What Kind of Writer Are You? (And Why It's Important)
The type of writer you are determines your writing life
Writers are writing in all corners of the world, from all ages and backgrounds, and they tend to fall into three categories:
Knowing which category you fit into can help you understand how to structure your life and what to do with your work when you complete a piece.
Let's look at each of the three individually.
A personal writer writes for themselves or family and friends. You don't care about making money and growing an audience.
This type of writer includes individuals writing autobiographies to pass down to their family and someone who loves to explore the written word but doesn't care if the work gets out to the broader public.
Writers who have a blog but aren't motivated to promote it also fall into this category.
A part-time writer holds down either a full- or part-time job to pay bills as they pursue their craft. You can work toward writing full time or be content to write a little here and there, but you don't plan to live off your royalties.
This is a good option for risk-conservative individuals or those who love to write but aren't concerned about making a career out of writing and publishing.
This is an excellent way to test the waters of a writing life without taking the riskier route and jumping in full time from the start.
A full-time writer is pursuing writing full time (obviously). You're making, or plan to make, enough income from your work so you can focus on your craft without the distractions of other work.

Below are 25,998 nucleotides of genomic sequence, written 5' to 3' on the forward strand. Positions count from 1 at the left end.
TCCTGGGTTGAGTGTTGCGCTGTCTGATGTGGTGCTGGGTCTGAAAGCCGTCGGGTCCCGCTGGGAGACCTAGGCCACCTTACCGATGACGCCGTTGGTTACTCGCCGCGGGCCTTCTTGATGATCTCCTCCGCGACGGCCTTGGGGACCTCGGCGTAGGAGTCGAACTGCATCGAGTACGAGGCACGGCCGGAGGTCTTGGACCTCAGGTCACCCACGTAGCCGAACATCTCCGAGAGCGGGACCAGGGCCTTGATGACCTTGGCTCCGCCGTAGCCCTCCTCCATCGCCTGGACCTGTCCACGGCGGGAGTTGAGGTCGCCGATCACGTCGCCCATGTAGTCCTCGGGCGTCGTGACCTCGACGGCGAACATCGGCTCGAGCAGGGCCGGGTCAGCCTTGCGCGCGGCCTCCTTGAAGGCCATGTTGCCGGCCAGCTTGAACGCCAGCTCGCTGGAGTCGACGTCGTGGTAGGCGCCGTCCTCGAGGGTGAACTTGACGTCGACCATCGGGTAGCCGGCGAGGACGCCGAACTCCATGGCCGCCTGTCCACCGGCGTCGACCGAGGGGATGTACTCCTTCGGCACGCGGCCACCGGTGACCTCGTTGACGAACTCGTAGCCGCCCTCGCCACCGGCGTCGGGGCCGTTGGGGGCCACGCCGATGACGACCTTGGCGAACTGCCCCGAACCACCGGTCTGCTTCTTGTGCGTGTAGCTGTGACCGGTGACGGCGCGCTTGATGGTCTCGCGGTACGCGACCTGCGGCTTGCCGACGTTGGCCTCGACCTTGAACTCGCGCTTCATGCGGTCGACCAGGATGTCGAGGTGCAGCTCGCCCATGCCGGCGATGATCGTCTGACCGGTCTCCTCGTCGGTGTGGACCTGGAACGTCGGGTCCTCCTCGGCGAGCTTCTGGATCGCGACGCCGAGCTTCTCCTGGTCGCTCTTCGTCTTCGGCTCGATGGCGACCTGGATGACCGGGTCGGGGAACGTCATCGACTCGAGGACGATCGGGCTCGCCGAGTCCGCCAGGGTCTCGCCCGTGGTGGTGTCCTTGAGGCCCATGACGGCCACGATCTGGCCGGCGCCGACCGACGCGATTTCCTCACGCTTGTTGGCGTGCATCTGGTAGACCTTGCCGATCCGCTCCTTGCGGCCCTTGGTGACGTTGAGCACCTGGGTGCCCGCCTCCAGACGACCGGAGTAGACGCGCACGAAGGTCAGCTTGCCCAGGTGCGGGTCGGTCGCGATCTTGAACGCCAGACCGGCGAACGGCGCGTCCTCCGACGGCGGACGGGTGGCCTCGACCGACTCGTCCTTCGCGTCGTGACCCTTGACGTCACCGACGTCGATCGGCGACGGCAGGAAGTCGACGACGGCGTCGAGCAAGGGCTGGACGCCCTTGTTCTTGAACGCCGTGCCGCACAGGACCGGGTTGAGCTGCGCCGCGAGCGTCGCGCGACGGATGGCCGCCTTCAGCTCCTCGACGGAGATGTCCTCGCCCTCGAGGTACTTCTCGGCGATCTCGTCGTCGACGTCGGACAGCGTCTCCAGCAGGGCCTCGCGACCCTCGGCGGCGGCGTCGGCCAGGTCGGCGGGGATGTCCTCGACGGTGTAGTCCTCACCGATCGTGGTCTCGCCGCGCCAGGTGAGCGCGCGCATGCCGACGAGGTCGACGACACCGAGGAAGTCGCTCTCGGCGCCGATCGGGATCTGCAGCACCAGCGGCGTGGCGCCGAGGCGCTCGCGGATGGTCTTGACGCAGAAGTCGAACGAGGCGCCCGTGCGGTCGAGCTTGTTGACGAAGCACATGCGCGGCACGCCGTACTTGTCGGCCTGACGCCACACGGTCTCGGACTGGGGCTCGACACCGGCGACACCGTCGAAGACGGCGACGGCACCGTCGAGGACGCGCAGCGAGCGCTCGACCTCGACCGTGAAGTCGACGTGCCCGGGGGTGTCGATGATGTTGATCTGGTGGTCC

While starting out, you need enough money to pay bills, produce the piece, and market the work when you're done. One or two years of funding in the bank is ideal because an average startup takes two to four years before seeing a profit. And, yes, you're a startup business! And you need to give yourself a realistic amount of time to establish yourself.
Why Is This Important?
Knowing who you are as a writer and what you hope to get from your work is helpful. This shapes what you do after you've completed an article or book and also informs how you'll go about carving out time to write. It'll set the tone for your writing life.
For example, suppose you're only writing for yourself and your loved ones. In that case, you don't have to worry about publishing, marketing, and royalties. You don't even need to hire an editor if you don't want to. You can choose Amazon KDP, Lulu, or a similar print-on-demand company to publish your book - or your own blog or Substack for articles. Easy.
Part-time writers need to juggle life, work, and writing. A set schedule is usually best - I found writing early in the morning before work the best when I was writing my first book. The upside is that you don't have to stress over paying bills and keeping a roof over your head.
This type of writing needs more scheduling - and patience. You'll inevitably take longer to finish a project and will have less time to submit and market it once you're done. And that's okay. Once you complete a piece, you start writing the next as best you can while selling the current work. Little bits of work over more extended periods can produce the same results as a full-time writer, with less stress.